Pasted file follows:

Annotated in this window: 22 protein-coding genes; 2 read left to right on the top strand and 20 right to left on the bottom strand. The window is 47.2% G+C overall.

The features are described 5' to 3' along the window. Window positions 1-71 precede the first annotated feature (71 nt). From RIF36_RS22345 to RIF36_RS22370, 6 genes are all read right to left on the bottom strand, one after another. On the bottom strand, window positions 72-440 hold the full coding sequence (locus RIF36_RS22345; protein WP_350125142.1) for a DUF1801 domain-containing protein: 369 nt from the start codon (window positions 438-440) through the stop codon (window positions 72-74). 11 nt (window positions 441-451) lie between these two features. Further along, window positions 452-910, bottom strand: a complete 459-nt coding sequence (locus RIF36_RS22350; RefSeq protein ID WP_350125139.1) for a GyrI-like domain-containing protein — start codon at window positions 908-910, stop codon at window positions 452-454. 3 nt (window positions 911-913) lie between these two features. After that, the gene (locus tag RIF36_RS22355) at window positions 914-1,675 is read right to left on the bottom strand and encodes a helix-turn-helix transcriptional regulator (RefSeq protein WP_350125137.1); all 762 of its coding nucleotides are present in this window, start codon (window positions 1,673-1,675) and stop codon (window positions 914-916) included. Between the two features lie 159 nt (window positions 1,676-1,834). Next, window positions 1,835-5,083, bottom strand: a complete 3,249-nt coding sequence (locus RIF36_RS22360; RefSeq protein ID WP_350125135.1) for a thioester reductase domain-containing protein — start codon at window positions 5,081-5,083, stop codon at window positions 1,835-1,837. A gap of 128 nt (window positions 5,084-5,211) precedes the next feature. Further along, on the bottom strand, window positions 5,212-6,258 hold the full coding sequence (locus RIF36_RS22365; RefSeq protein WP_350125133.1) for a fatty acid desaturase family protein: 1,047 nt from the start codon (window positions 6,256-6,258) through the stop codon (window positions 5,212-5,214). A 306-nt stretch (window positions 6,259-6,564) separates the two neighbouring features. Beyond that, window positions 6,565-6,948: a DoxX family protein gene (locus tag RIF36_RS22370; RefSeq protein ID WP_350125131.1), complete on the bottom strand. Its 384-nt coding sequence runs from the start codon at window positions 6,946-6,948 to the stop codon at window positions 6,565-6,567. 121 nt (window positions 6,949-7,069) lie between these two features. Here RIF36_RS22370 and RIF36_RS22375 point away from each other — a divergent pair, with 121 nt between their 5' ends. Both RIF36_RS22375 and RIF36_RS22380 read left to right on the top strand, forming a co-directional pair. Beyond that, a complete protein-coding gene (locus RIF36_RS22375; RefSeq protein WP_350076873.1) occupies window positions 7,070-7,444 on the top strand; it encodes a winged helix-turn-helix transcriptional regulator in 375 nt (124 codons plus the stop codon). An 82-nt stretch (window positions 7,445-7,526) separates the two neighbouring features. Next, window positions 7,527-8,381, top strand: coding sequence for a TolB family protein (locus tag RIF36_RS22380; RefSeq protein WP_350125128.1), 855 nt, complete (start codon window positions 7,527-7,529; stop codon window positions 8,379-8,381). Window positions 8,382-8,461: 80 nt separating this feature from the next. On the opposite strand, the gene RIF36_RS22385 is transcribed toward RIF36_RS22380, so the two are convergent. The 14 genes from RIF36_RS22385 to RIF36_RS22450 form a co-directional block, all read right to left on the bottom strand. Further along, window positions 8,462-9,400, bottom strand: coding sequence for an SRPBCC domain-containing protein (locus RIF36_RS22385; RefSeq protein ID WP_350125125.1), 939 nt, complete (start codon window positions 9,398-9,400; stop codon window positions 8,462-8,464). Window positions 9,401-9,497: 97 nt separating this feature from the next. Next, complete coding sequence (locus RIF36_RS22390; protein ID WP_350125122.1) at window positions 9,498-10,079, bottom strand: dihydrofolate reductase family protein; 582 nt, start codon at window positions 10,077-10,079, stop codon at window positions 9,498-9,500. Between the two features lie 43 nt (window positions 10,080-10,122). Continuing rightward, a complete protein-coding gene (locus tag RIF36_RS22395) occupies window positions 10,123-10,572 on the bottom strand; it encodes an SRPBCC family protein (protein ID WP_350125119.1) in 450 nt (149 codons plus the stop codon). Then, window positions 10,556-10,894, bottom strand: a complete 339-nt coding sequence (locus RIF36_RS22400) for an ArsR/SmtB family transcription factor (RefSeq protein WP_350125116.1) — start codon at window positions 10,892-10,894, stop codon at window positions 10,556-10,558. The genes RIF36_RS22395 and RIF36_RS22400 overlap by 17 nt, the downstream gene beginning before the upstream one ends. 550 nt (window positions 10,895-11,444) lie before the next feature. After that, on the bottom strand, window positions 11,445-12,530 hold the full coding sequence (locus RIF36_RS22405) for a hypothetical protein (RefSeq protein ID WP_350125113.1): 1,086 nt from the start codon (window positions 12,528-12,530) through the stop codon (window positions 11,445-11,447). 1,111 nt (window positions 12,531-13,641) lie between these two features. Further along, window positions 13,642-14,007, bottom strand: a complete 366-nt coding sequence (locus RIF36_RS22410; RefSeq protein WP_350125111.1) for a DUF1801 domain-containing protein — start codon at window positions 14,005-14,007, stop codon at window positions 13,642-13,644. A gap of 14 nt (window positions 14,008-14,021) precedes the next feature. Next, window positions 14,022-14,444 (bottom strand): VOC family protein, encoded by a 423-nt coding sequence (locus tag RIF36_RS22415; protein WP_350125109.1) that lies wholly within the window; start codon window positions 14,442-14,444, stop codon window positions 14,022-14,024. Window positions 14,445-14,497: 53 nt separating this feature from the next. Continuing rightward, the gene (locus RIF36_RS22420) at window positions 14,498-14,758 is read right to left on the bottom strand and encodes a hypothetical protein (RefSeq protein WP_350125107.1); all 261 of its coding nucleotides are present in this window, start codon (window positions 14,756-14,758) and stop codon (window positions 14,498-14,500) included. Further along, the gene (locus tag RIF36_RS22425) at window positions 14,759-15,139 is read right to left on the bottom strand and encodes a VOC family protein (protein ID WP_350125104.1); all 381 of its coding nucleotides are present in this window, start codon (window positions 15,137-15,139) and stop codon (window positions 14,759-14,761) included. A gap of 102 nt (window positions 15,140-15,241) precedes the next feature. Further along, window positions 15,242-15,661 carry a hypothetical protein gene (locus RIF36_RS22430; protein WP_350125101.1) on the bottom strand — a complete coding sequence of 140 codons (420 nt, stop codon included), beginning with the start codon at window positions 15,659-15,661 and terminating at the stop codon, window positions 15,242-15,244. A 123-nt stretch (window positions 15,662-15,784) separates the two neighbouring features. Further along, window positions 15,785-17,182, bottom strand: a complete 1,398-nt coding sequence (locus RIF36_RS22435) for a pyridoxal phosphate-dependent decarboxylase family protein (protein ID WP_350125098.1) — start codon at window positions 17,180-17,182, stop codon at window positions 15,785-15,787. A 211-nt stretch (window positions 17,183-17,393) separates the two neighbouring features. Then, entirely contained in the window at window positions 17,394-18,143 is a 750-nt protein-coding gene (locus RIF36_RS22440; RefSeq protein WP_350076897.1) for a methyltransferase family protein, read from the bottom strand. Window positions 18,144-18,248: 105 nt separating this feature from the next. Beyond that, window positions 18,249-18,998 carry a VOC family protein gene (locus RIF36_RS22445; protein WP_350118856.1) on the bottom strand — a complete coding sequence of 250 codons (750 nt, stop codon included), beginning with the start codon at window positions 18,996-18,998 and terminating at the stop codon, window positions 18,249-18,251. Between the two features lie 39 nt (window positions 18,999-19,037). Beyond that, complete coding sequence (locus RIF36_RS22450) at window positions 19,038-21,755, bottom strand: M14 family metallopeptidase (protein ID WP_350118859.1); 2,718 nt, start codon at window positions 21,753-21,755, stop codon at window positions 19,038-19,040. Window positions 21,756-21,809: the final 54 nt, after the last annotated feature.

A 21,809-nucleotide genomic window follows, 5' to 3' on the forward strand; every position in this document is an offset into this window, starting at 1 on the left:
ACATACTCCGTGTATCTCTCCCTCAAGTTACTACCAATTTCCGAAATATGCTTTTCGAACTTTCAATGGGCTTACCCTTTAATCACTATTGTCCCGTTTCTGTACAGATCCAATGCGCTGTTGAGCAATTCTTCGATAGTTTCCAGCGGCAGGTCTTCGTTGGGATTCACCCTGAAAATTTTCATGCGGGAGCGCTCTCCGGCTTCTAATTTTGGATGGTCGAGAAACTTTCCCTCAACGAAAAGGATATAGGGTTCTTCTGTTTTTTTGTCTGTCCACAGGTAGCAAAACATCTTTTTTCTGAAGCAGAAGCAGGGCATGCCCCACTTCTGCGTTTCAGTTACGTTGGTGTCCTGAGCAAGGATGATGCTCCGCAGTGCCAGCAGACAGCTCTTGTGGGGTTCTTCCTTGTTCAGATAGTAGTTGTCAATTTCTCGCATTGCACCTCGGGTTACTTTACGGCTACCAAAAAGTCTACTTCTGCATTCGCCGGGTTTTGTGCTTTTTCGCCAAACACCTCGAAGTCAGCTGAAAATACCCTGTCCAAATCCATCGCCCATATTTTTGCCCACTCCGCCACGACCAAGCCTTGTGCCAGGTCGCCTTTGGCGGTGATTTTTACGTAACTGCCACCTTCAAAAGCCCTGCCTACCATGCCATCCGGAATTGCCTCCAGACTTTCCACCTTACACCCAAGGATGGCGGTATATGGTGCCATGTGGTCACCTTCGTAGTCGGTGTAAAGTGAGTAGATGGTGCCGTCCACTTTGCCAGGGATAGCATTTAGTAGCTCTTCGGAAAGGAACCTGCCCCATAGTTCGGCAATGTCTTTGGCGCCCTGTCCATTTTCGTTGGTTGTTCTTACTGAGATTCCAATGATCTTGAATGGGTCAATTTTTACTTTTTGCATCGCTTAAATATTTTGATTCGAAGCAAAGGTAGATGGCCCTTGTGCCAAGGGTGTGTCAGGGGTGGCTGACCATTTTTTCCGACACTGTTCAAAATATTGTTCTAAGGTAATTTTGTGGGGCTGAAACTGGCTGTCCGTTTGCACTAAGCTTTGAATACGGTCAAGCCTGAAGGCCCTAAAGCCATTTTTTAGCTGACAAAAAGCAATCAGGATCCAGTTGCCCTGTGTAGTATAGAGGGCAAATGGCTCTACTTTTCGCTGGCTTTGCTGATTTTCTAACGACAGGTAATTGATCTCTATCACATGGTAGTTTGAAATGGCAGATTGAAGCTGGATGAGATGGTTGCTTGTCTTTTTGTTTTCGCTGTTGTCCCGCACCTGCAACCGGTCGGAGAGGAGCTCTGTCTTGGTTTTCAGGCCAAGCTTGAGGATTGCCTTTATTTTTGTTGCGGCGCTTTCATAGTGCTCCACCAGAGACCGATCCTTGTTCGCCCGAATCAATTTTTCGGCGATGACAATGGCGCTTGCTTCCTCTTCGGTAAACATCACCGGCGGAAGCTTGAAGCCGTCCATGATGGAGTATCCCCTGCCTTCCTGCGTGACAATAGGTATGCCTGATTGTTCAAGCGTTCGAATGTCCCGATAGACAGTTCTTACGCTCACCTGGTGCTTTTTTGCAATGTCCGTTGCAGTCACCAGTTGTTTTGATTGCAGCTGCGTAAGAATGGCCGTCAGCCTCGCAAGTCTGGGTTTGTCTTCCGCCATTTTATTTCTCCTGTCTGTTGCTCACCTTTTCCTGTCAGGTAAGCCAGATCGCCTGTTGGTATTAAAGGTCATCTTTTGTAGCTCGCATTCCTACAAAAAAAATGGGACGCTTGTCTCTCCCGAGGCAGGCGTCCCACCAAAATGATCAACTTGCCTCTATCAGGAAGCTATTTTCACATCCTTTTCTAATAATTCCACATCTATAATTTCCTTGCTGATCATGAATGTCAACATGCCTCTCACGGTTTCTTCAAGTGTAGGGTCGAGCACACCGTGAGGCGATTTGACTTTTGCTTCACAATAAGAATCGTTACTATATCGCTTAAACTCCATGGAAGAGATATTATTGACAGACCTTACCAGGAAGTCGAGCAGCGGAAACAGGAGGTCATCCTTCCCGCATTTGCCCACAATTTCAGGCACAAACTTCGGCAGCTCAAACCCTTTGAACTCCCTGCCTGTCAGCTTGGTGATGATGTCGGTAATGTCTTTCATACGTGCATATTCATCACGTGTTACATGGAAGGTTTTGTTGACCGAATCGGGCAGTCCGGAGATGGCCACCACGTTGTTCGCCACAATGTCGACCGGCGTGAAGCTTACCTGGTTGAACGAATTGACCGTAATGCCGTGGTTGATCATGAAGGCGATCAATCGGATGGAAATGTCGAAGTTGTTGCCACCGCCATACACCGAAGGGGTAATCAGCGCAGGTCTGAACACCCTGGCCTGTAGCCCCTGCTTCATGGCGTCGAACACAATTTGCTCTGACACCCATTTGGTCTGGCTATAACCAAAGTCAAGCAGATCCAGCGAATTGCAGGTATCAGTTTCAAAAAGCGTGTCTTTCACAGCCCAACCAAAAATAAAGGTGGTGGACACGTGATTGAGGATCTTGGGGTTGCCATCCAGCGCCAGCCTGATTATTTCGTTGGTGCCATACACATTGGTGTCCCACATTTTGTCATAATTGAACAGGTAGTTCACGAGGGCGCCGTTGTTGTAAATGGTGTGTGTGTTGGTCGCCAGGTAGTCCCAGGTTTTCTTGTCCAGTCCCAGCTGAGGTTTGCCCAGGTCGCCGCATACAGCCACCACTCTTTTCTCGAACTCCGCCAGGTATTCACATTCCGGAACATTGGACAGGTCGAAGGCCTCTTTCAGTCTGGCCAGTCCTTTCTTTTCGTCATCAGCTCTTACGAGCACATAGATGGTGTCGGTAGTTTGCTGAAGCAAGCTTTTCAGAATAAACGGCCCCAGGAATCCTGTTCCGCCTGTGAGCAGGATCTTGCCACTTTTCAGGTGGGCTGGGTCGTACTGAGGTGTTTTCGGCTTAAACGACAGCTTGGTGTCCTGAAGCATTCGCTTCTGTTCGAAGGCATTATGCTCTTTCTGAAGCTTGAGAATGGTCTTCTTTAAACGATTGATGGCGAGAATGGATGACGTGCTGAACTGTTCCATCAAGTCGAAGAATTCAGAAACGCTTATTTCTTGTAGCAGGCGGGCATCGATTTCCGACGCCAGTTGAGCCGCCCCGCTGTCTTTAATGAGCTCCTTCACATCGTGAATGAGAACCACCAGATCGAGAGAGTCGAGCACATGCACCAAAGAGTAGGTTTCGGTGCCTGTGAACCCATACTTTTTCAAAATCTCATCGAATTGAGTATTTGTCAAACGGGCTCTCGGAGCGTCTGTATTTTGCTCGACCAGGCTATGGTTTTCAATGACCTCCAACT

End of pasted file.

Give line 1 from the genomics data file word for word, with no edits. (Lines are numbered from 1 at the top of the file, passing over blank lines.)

Annotated in this window: 22 protein-coding genes; 2 read left to right on the top strand and 20 right to left on the bottom strand. The window is 47.2% G+C overall.